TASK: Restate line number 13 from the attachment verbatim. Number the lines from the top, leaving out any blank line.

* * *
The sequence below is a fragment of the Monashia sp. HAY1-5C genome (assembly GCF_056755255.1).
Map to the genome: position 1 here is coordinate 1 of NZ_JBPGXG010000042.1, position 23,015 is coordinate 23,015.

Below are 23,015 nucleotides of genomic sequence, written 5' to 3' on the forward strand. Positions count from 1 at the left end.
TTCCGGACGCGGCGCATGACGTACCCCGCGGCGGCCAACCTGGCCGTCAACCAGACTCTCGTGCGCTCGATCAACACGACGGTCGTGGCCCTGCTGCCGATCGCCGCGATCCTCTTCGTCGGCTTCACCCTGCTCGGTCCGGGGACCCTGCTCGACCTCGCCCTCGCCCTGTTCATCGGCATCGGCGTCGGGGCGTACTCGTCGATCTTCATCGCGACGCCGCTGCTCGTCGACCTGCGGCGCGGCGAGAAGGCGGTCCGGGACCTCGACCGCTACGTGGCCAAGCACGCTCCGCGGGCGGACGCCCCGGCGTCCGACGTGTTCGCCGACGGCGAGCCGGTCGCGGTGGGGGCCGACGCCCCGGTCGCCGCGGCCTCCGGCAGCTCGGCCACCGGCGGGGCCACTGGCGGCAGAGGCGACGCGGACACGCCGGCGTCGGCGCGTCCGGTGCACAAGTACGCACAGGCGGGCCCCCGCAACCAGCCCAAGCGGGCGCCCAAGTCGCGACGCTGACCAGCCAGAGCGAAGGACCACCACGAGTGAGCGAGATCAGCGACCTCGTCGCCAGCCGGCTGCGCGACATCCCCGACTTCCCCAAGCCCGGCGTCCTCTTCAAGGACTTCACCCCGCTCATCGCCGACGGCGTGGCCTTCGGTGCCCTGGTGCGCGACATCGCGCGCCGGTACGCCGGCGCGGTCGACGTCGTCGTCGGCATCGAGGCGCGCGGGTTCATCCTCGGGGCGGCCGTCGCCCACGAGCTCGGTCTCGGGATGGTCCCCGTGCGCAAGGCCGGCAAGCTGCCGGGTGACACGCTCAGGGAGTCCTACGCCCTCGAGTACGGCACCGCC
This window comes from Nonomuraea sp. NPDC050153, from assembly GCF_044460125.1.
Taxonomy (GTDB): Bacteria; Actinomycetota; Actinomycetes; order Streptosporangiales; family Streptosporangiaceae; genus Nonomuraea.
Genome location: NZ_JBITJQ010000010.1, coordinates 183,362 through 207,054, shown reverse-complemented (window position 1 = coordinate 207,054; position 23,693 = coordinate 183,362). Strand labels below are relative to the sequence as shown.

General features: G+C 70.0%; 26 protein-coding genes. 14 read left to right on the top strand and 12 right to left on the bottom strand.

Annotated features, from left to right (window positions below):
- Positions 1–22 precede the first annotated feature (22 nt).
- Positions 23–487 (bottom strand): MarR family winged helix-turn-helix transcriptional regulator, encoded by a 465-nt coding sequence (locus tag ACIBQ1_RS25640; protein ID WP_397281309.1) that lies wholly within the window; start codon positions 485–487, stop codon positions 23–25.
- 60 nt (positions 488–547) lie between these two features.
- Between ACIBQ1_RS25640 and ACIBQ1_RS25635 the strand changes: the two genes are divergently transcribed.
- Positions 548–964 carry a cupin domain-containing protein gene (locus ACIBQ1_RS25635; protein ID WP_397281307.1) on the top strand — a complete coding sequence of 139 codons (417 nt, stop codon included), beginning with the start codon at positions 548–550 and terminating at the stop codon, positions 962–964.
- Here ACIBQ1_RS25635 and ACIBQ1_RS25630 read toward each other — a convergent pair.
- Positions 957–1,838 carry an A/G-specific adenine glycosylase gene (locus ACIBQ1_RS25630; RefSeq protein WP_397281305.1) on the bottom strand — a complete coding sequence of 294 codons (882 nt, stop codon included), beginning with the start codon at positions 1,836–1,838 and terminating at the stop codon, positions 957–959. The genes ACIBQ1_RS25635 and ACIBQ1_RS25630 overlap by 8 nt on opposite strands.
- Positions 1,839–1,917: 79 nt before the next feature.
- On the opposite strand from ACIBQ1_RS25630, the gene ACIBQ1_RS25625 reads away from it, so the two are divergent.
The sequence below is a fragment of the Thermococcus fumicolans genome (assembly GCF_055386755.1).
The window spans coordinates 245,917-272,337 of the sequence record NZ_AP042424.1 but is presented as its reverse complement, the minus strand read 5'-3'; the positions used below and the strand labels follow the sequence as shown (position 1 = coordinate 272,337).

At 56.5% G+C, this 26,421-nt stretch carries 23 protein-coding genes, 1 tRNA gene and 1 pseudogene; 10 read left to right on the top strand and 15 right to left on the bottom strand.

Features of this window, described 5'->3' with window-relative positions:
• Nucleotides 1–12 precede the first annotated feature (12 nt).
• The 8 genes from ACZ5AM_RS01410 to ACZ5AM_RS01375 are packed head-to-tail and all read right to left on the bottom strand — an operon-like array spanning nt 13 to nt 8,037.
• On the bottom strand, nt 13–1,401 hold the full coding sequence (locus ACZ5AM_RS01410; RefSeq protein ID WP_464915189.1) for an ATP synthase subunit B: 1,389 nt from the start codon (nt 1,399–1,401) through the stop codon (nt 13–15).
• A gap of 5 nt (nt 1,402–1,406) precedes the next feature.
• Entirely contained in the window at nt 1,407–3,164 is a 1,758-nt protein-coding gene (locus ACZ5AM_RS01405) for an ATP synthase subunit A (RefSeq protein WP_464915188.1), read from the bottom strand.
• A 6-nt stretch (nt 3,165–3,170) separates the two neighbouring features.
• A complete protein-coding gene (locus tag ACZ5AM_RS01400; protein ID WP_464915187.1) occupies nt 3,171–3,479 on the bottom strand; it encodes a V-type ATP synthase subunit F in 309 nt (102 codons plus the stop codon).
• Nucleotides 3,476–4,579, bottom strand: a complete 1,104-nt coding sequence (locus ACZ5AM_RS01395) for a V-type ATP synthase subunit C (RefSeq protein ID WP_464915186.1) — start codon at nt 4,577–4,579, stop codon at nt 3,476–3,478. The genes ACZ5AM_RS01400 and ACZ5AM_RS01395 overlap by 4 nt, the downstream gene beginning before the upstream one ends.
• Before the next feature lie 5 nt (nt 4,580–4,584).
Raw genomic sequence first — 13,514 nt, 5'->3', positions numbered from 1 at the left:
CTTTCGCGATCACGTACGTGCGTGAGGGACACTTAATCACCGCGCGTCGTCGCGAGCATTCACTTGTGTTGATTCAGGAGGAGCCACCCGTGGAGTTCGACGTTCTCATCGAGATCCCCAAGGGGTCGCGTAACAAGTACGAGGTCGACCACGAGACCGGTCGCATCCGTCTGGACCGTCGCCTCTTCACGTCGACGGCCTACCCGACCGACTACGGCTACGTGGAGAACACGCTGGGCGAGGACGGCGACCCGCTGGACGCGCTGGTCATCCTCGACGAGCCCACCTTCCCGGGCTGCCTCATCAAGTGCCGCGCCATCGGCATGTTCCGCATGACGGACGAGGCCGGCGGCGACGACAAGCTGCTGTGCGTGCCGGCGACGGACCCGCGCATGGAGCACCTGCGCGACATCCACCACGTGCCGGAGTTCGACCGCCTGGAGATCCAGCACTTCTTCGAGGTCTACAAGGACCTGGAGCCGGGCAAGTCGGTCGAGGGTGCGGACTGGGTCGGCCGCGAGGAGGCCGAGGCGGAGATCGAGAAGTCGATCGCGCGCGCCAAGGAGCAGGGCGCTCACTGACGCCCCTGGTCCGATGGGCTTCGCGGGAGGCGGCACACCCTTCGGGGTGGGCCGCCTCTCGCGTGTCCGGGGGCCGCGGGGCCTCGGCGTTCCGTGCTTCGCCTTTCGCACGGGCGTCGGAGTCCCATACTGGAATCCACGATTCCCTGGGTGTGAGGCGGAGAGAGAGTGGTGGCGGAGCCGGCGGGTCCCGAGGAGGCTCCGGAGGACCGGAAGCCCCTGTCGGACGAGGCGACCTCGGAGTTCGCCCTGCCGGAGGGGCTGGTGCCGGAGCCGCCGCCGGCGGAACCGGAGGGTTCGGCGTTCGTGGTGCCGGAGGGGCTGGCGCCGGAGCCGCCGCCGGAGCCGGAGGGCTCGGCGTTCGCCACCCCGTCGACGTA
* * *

- Between ACIBQ1_RS25640 and ACIBQ1_RS25635 the strand changes: the two genes are divergently transcribed.